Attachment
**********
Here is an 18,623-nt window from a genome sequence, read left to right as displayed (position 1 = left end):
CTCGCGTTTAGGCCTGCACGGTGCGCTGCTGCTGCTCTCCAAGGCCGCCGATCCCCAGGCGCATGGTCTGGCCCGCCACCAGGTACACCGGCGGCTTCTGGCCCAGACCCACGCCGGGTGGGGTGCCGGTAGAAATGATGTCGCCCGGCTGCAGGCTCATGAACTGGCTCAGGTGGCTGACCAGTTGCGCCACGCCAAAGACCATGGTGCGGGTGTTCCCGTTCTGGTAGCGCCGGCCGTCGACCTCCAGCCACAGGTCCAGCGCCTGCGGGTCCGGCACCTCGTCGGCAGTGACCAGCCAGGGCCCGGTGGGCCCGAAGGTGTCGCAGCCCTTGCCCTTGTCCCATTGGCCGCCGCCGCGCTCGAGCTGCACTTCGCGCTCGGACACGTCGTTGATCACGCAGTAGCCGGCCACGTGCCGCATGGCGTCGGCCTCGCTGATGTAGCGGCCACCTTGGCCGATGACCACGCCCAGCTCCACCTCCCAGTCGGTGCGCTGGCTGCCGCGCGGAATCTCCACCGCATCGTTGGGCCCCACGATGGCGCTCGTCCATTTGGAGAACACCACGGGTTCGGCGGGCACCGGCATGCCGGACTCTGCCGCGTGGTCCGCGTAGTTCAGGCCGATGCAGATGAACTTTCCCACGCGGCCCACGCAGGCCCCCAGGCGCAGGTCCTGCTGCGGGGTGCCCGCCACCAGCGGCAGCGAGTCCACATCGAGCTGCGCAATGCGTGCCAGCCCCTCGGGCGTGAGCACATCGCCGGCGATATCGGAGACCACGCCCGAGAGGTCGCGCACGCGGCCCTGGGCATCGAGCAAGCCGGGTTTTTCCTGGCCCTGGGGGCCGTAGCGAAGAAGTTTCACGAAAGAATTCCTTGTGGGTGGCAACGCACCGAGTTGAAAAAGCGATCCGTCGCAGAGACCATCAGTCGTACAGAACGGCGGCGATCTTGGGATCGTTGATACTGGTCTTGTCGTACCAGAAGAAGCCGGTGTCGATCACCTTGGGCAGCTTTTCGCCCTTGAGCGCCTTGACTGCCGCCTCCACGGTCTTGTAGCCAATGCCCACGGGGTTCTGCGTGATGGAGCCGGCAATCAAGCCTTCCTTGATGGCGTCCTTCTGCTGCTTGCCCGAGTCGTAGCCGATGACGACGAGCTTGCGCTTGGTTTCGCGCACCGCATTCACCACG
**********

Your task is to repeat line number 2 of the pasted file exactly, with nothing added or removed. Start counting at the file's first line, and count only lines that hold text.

CTCGCGTTTAGGCCTGCACGGTGCGCTGCTGCTGCTCTCCAAGGCCGCCGATCCCCAGGCGCATGGTCTGGCCCGCCACCAGGTACACCGGCGGCTTCTGGCCCAGACCCACGCCGGGTGGGGTGCCGGTAGAAATGATGTCGCCCGGCTGCAGGCTCATGAACTGGCTCAGGTGGCTGACCAGTTGCGCCACGCCAAAGACCATGGTGCGGGTGTTCCCGTTCTGGTAGCGCCGGCCGTCGACCTCCAGCCACAGGTCCAGCGCCTGCGGGTCCGGCACCTCGTCGGCAGTGACCAGCCAGGGCCCGGTGGGCCCGAAGGTGTCGCAGCCCTTGCCCTTGTCCCATTGGCCGCCGCCGCGCTCGAGCTGCACTTCGCGCTCGGACACGTCGTTGATCACGCAGTAGCCGGCCACGTGCCGCATGGCGTCGGCCTCGCTGATGTAGCGGCCACCTTGGCCGATGACCACGCCCAGCTCCACCTCCCAGTCGGTGCGCTGGCTGCCGCGCGGAATCTCCACCGCATCGTTGGGCCCCACGATGGCGCTCGTCCATTTGGAGAACACCACGGGTTCGGCGGGCACCGGCATGCCGGACTCTGCCGCGTGGTCCGCGTAGTTCAGGCCGATGCAGATGAACTTTCCCACGCGGCCCACGCAGGCCCCCAGGCGCAGGTCCTGCTGCGGGGTGCCCGCCACCAGCGGCAGCGAGTCCACATCGAGCTGCGCAATGCGTGCCAGCCCCTCGGGCGTGAGCACATCGCCGGCGATATCGGAGACCACGCCCGAGAGGTCGCGCACGCGGCCCTGGGCATCGAGCAAGCCGGGTTTTTCCTGGCCCTGGGGGCCGTAGCGAAGAAGTTTCACGAAAGAATTCCTTGTGGGTGGCAACGCACCGAGTTGAAAAAGCGATCCGTCGCAGAGACCATCAGTCGTACAGAACGGCGGCGATCTTGGGATCGTTGATACTGGTCTTGTCGTACCAGAAGAAGCCGGTGTCGATCACCTTGGGCAGCTTTTCGCCCTTGAGCGCCTTGACTGCCGCCTCCACGGTCTTGTAGCCAATGCCCACGGGGTTCTGCGTGATGGAGCCGGCAATCAAGCCTTCCTTGATGGCGTCCTTCTGCTGCTTGCCCGAGTCGTAGCCGATGACGACGAGCTTGCGCTTGGTTTCGCGCACCGCATTCACCACG